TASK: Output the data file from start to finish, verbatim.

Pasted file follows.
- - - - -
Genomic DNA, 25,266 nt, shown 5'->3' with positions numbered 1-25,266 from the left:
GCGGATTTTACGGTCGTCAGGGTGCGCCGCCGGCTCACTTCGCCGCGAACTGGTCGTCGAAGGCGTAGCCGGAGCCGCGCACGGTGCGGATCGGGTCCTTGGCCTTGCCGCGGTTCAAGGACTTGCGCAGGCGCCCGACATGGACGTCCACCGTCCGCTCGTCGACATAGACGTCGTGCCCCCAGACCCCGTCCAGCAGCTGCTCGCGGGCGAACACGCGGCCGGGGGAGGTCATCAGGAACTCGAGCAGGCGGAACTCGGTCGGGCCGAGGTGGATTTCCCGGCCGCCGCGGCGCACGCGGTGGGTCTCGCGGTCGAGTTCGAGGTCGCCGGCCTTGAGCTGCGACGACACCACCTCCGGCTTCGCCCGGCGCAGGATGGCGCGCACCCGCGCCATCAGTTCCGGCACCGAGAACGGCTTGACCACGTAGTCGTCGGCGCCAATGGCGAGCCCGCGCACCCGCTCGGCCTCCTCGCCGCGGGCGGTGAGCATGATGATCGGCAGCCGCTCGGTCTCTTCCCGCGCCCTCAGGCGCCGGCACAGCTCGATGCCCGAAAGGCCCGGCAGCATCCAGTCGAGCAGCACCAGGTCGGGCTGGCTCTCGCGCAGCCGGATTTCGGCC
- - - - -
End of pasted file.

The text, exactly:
Genomic DNA, 25,266 nt, shown 5'->3' with positions numbered 1-25,266 from the left:
GCGGATTTTACGGTCGTCAGGGTGCGCCGCCGGCTCACTTCGCCGCGAACTGGTCGTCGAAGGCGTAGCCGGAGCCGCGCACGGTGCGGATCGGGTCCTTGGCCTTGCCGCGGTTCAAGGACTTGCGCAGGCGCCCGACATGGACGTCCACCGTCCGCTCGTCGACATAGACGTCGTGCCCCCAGACCCCGTCCAGCAGCTGCTCGCGGGCGAACACGCGGCCGGGGGAGGTCATCAGGAACTCGAGCAGGCGGAACTCGGTCGGGCCGAGGTGGATTTCCCGGCCGCCGCGGCGCACGCGGTGGGTCTCGCGGTCGAGTTCGAGGTCGCCGGCCTTGAGCTGCGACGACACCACCTCCGGCTTCGCCCGGCGCAGGATGGCGCGCACCCGCGCCATCAGTTCCGGCACCGAGAACGGCTTGACCACGTAGTCGTCGGCGCCAATGGCGAGCCCGCGCACCCGCTCGGCCTCCTCGCCGCGGGCGGTGAGCATGATGATCGGCAGCCGCTCGGTCTCTTCCCGCGCCCTCAGGCGCCGGCACAGCTCGATGCCCGAAAGGCCCGGCAGCATCCAGTCGAGCAGCACCAGGTCGGGCTGGCTCTCGCGCAGCCGGATTTCGGCC